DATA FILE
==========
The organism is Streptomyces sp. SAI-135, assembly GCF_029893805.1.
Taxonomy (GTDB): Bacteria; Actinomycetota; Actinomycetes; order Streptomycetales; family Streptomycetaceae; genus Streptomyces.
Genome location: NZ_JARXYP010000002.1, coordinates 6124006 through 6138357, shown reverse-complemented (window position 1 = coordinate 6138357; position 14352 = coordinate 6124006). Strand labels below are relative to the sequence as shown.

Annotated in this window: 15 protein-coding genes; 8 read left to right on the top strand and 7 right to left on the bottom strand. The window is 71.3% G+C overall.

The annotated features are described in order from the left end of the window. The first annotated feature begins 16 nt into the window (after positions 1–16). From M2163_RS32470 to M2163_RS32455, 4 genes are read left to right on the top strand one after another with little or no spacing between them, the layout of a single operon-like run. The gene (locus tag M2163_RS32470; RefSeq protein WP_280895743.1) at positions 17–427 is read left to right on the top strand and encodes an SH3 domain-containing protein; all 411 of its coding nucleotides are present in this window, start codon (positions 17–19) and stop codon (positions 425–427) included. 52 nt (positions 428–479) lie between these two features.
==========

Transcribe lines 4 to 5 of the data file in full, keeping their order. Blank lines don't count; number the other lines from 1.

Annotated in this window: 15 protein-coding genes; 8 read left to right on the top strand and 7 right to left on the bottom strand. The window is 71.3% G+C overall.

The annotated features are described in order from the left end of the window. The first annotated feature begins 16 nt into the window (after positions 1–16). From M2163_RS32470 to M2163_RS32455, 4 genes are read left to right on the top strand one after another with little or no spacing between them, the layout of a single operon-like run. The gene (locus tag M2163_RS32470; RefSeq protein WP_280895743.1) at positions 17–427 is read left to right on the top strand and encodes an SH3 domain-containing protein; all 411 of its coding nucleotides are present in this window, start codon (positions 17–19) and stop codon (positions 425–427) included. 52 nt (positions 428–479) lie between these two features.